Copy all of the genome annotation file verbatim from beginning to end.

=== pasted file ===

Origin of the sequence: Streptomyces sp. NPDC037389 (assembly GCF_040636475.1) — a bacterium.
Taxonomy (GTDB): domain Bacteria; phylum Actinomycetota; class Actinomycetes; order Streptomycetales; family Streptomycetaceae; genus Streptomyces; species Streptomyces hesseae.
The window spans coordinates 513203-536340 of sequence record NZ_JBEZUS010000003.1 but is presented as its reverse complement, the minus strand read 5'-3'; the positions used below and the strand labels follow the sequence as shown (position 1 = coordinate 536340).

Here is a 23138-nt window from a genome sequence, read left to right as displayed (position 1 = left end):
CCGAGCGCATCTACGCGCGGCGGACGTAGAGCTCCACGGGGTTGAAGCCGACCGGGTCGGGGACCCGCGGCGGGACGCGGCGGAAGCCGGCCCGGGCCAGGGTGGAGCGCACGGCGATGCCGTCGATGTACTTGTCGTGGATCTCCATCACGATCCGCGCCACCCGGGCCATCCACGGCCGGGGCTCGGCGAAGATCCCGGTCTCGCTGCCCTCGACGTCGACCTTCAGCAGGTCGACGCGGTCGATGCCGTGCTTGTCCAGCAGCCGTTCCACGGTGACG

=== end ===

Origin of the sequence: Streptomyces sp. NPDC037389 (assembly GCF_040636475.1) — a bacterium.
Taxonomy (GTDB): domain Bacteria; phylum Actinomycetota; class Actinomycetes; order Streptomycetales; family Streptomycetaceae; genus Streptomyces; species Streptomyces hesseae.
The window spans coordinates 513203-536340 of sequence record NZ_JBEZUS010000003.1 but is presented as its reverse complement, the minus strand read 5'-3'; the positions used below and the strand labels follow the sequence as shown (position 1 = coordinate 536340).

Here is a 23138-nt window from a genome sequence, read left to right as displayed (position 1 = left end):
CCGAGCGCATCTACGCGCGGCGGACGTAGAGCTCCACGGGGTTGAAGCCGACCGGGTCGGGGACCCGCGGCGGGACGCGGCGGAAGCCGGCCCGGGCCAGGGTGGAGCGCACGGCGATGCCGTCGATGTACTTGTCGTGGATCTCCATCACGATCCGCGCCACCCGGGCCATCCACGGCCGGGGCTCGGCGAAGATCCCGGTCTCGCTGCCCTCGACGTCGACCTTCAGCAGGTCGACGCGGTCGATGCCGTGCTTGTCCAGCAGCCGTTCCACGGTGACG